Conservative MP Michael Chong, the target of an alleged Chinese foreign interference campaign that’s become a political migraine for the federal Liberal government, will tell his story Tuesday to lawmakers on Capitol Hill.
Chong is scheduled to appear in D.C. before the Congressional-Executive Commission on China, a bipartisan committee of U.S. senators, members of the House of Representatives and executive-branch emissaries.
Chong’s goal is to make clear that his case “is but one case of transnational repression in the People’s Republic of China (and) that there are many, many other cases that go unnoticed and unrecorded,” he said in an interview.
“Foreign interference is a serious national security threat, not only to Canada, but to other democracies, and we need a suite of measures to counter it — including closer co-operation amongst allied democracies.”
Other scheduled witnesses include Yana Gorokhovskaia of the pro-democracy D.C. think tank Freedom House; Laura Harth, the campaign director for the human rights group Safeguard Defenders; and Uyghur activist Rushan Abbas.
Chong said he remains undaunted by the risk that his testimony Tuesday ends up making him an even more prominent target for Beijing, particularly in the U.S.
“They’re targeting me because I’m being effective, and so I feel an obligation to continue to speak up, to give voice to the voiceless,” he said.
“There are people across the country who have been targeted for years, whose stories go untold and who suffer in silence…. That’s what keeps me going.”
The commission was established in 2000 as an effort to keep tabs on China’s long-decried human rights record, foster development of the rule of law and catalogue the growing list of its political prisoners.
That database includes Michael Kovrig and Michael Spavor, two Canadians who were arrested and detained without cause in China for nearly three years in an apparent act of retaliation for Canada’s detention of Huawei executive Meng Wanzhou.
Meng, the chief financial officer and daughter of Huawei founder Ren Zhengfei, was arrested in Vancouver in 2018 on an extradition warrant linked to U.S. Justice Department charges of bank and wire fraud.
In Canada, as in the U.S., it can be difficult to avoid the spectre of partisan politics when talk turns to China and foreign policy, particularly after the COVID-19 pandemic and its impact on global supply chains.
Virtually every domestic policy decision in the U.S. is made within the broader context of ending dependence on Chinese suppliers of raw materials, manufactured goods and high-tech components like computer chips and battery minerals.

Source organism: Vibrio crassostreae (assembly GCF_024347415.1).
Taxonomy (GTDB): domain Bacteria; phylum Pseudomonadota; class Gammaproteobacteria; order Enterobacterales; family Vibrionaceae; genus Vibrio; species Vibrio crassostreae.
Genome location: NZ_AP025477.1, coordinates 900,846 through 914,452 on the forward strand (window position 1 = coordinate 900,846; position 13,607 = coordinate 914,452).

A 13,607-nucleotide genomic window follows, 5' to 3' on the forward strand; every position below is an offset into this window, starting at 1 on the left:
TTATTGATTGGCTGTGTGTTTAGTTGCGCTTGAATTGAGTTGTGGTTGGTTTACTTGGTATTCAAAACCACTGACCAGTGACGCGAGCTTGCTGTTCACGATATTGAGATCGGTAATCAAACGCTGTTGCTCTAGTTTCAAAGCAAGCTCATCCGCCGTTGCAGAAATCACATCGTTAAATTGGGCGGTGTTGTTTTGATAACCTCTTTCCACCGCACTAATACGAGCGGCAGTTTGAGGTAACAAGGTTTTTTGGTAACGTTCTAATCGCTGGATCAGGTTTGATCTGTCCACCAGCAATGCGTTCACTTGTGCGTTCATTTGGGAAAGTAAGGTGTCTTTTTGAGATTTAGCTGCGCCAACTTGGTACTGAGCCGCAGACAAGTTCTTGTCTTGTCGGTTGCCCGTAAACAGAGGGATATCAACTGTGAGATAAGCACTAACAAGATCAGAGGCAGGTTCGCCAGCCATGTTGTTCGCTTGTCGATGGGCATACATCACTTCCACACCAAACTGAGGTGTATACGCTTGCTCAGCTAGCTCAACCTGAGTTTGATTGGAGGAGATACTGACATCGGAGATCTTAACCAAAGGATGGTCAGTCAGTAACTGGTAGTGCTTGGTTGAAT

North of the border, where the federal government’s handling of allegations of Chinese foreign interference has triggered a maelstrom of controversy, a public inquiry is scheduled to begin early next week.
Those allegations came from a series of reports in the Globe and Mail and Global News, which cited anonymous security sources who claim Beijing tried to meddle in the last two federal elections.
Officials say Canada maintained the overall integrity of its federal elections in 2019 and 2021. But opposition parties want clarity on how widespread the interference is and whether the government has adequately protected Canada’s democracy.
The Liberal government, Chong said, still hasn’t done enough in the wake of the Huawei saga to properly fortify its foreign policy approach to China, even as the U.S. and other democracies adopt a more hawkish stance.
“It doesn’t surprise me because I think it is a characteristic of the current government to be slow on implementation,” Chong said. “This government can’t execute, and so it doesn’t surprise me that they are slow on reacting to this threat.”
Quebec Court of Appeal Justice Marie-Josée Hogue will lead the 16-month inquiry, which is expected to delve into alleged meddling in Canadian affairs by China, Russia and other foreign states and non-state actors.
An interim report is due by the end of February and a final report by the end of December 2024.
In May, the government confirmed a media report that intelligence officials had detected a Chinese plot in 2021 to intimidate Chong and his relatives in Hong Kong. The Liberal government expelled Chinese diplomat Zhao Wei after sustained uproar in Parliament.
In response, China’s embassy expelled Canada’s consul in Shanghai and issued a statement accusing Canada of breaching international law and acting based on anti-Chinese sentiment.
Chong’s alleged targeting in 2021 came after he successfully sponsored a motion in the House of Commons labelling Beijing’s treatment of Uyghur Muslims in China a genocide. But he was never notified of the potential threats, a mistake he has called a “systematic breakdown in the machinery of government.”
Former governor general David Johnston was named as a special rapporteur to examine the issue, but he stopped short of recommending a public inquiry, touching off another round of partisan howling.
Before he resigned, saying his probe had become too politically charged, Johnston concluded that the government had not knowingly or negligently failed to act and that Prime Minister Justin Trudeau himself had not been briefed about specific allegations.
Johnston did find, however, a need to implement major improvements to the way government handles sensitive intelligence.